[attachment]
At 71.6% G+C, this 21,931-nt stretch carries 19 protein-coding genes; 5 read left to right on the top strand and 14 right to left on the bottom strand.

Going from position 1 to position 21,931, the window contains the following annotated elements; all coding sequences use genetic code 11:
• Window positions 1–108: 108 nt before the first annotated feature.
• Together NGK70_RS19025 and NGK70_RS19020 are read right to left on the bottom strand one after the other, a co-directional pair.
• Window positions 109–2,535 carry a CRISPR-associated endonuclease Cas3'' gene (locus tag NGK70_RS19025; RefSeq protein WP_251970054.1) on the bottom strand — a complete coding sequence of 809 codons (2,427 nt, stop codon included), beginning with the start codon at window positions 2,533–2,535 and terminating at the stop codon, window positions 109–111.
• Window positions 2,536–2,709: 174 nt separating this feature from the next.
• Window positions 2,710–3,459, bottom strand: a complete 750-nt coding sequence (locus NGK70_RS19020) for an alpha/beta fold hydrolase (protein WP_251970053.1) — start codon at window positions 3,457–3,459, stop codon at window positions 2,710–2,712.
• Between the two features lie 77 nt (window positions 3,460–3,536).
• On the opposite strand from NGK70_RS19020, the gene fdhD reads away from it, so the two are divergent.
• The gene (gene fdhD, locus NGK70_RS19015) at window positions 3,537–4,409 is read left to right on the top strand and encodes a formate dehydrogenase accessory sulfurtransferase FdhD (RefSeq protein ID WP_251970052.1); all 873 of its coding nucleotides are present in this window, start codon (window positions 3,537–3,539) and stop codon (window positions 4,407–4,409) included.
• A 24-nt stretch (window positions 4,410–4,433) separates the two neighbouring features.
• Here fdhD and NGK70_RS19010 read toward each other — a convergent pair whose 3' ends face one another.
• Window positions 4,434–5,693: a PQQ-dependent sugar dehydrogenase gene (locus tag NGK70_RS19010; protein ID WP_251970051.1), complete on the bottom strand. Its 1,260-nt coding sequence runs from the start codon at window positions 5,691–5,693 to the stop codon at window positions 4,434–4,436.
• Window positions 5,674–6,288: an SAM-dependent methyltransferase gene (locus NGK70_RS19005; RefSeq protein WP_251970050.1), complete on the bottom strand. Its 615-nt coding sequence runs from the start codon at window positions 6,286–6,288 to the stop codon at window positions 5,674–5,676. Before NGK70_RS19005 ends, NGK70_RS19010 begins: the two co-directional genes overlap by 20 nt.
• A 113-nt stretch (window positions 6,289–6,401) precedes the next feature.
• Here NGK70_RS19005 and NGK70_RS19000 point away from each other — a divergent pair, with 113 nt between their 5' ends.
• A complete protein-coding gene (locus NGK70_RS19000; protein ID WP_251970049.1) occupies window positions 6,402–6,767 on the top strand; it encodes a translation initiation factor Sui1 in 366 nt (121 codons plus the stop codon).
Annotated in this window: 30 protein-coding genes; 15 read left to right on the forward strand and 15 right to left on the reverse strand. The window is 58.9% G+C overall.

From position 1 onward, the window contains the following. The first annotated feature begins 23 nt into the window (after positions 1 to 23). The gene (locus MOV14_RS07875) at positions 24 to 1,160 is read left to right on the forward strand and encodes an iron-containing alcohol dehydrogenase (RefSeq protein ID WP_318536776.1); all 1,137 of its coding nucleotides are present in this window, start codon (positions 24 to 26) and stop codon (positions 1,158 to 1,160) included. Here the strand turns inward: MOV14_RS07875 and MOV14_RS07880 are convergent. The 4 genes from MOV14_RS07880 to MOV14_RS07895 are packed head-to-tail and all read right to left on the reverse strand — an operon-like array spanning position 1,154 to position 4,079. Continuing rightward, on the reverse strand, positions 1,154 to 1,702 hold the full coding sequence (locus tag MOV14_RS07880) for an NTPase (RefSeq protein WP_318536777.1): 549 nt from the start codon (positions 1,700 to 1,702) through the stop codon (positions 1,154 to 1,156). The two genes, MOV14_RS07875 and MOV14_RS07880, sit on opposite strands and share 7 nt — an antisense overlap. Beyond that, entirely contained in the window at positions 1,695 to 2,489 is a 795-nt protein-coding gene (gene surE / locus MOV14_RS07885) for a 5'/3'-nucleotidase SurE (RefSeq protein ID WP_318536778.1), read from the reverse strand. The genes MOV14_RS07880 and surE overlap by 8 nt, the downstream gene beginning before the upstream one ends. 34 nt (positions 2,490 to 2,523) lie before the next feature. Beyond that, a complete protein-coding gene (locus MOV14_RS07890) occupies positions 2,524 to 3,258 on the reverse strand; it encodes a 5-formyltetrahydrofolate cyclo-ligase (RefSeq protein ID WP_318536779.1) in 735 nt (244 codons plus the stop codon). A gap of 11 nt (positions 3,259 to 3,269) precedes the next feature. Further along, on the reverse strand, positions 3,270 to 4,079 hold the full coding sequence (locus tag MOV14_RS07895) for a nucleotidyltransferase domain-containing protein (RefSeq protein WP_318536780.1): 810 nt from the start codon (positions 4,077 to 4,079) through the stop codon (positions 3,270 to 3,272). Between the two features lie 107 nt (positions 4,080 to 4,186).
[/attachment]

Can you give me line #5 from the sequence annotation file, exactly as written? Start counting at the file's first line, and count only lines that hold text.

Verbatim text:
• Window positions 109–2,535 carry a CRISPR-associated endonuclease Cas3'' gene (locus tag NGK70_RS19025; RefSeq protein WP_251970054.1) on the bottom strand — a complete coding sequence of 809 codons (2,427 nt, stop codon included), beginning with the start codon at window positions 2,533–2,535 and terminating at the stop codon, window positions 109–111.